“The problem in tech is that a lot of the established large-cap companies are under assault,” said David Eiswert, manager of T. Rowe Price’s Global Technology Fund. “All of those giant businesses were built in a different world, and now the rules have changed.”
The good news, he said, is that many large companies, such asCisco Systems Inc.andDell Inc., have refocused their businesses to adapt.
Portfolio managers also note that after a decade of falling price-to-earnings ratios — triggered by investors’ suspicions that tech stocks were overvalued — P/E ratios have stabilized and are starting to rise.
“We’re probably in the late innings of the valuation multiple contraction of the tech sector, and if that’s true, then the tech sector can grow with earnings,” Schuldt said. “So by removing the major headwind of the last decade, investors can actually enjoy the return of the dividends plus the earnings growth and that would obviously create more attractive returns than investors have seen over the last 10 years.”
With so many tech firms emerging, fund managers say investors need to be wary of unproven companies that are riding on hype, such as daily deals site Groupon, which went public late last year and is suffering from a lack of profit amid stiff competition from rivals. Such stocks are generally riskier; Groupon’s shares have plummeted more than 44% since its November IPO.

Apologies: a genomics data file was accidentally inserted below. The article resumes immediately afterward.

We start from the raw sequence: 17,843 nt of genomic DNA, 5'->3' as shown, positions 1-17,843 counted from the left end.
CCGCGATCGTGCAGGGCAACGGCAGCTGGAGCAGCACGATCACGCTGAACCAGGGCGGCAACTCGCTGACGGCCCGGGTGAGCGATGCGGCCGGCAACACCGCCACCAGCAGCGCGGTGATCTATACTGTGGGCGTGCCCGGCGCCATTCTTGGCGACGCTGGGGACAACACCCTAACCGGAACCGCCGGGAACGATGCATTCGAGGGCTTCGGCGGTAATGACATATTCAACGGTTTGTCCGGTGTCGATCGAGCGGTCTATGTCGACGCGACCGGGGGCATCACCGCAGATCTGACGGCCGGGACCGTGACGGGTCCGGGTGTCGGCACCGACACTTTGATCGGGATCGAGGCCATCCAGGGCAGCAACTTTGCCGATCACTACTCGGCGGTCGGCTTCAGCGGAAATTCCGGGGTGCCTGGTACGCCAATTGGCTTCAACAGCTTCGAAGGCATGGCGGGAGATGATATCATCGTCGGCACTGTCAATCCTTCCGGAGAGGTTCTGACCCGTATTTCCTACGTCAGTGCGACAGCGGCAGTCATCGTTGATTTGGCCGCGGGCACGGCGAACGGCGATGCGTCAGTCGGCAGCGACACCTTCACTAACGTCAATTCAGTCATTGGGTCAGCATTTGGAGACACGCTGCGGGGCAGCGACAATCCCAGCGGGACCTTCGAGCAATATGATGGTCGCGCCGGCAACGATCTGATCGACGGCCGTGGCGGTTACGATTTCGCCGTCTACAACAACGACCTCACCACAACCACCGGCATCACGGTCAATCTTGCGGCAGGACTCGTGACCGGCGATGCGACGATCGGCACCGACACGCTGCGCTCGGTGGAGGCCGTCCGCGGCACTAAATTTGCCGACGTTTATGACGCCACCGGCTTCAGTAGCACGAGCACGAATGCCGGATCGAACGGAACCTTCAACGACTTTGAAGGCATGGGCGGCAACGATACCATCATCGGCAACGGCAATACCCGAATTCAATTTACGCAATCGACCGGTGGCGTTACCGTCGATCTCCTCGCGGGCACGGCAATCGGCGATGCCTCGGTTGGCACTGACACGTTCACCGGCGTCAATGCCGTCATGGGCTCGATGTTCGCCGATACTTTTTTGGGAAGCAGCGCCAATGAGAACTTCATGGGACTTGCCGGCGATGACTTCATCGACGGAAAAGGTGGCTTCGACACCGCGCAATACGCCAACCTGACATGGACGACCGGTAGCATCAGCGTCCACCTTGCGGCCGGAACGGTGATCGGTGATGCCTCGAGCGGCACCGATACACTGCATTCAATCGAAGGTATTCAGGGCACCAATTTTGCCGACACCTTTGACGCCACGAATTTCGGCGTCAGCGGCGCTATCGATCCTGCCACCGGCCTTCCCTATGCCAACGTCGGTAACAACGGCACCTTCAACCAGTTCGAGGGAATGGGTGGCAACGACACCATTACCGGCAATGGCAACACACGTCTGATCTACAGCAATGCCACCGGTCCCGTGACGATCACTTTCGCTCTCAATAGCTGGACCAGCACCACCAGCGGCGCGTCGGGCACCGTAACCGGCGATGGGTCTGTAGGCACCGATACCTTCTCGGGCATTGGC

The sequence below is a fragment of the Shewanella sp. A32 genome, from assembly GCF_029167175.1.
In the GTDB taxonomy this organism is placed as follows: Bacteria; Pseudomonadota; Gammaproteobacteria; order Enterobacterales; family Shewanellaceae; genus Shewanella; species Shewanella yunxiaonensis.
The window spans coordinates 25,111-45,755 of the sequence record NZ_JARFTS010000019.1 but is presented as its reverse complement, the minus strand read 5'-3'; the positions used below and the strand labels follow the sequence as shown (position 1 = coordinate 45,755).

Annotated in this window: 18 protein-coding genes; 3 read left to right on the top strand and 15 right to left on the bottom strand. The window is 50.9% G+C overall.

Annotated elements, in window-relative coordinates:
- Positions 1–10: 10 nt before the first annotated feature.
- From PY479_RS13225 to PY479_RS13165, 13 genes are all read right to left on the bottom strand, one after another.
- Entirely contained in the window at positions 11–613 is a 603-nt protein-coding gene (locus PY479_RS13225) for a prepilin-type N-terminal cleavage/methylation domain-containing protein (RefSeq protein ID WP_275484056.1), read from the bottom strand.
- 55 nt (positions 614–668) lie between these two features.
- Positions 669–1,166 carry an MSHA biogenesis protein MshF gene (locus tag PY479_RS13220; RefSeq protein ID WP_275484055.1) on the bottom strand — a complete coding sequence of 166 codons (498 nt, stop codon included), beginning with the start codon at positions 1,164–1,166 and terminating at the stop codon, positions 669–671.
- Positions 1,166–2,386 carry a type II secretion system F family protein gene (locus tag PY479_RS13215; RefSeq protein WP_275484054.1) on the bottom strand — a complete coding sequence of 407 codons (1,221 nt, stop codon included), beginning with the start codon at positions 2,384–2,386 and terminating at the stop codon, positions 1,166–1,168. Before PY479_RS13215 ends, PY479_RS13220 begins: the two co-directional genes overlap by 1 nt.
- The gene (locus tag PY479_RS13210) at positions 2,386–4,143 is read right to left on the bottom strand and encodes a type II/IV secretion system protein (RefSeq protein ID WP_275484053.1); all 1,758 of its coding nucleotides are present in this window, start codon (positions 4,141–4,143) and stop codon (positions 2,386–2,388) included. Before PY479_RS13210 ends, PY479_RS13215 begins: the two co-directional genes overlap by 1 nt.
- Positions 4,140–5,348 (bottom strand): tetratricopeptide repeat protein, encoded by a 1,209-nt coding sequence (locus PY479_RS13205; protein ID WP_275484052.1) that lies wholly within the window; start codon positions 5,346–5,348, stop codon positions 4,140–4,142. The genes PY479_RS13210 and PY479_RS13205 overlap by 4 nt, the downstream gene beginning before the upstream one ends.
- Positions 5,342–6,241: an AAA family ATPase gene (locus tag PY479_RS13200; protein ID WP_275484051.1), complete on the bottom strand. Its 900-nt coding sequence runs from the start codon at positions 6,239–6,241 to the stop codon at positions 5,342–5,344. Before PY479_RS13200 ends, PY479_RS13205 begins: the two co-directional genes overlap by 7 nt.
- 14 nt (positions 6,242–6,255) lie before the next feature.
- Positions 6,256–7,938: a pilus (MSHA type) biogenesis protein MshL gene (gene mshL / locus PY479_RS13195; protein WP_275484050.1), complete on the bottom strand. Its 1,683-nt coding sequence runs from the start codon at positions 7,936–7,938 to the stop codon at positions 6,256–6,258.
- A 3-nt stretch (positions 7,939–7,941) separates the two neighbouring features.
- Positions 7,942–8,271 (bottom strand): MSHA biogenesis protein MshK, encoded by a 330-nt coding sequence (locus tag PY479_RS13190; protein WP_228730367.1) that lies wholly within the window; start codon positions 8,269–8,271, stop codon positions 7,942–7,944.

So Goldsborough said he generally recommends tech ETFs that are broadly diversified. Four of the largest, most liquid and most well-known tech-related ETFs have year-to-date returns of 19% to 21%, he said.
They are Technology Select Sector SPDR (XLK), Vanguard Information Technology (VGT), iShares Dow Jones U.S. Technology Sector (IYW) and PowerShares QQQ (QQQ).
“Those tend to be the ones I think that are the most suitable for the vast majority of individual investors,” Goldsborough said. “We say the subsector-level technology ETFs are good if investors are looking for specific exposure: semiconductors to software to social media. Those make sense for investors who have a very strong level of conviction.”
And Murphy of Morningstar had a note of caution for investors interested in boosting their tech holdings, pointing out that many general portfolios probably already have some tech exposure. For instance, about 20% of the stocks in the Standard & Poor’s 500 index are tech-related, he said, so funds that mirror that index have benefited from the recent sector strength.
“Any time a sector has a run-up, it seems like there’s some interest in whether or not investors are missing out or if they should be participating more in this sector rally,” Murphy said. “We try to remind investors to keep a level head.... It’s one of those things where it’s kind of like recognizing what you might already have before going out to get something that looks new and shiny that might add more volatility to your portfolio.”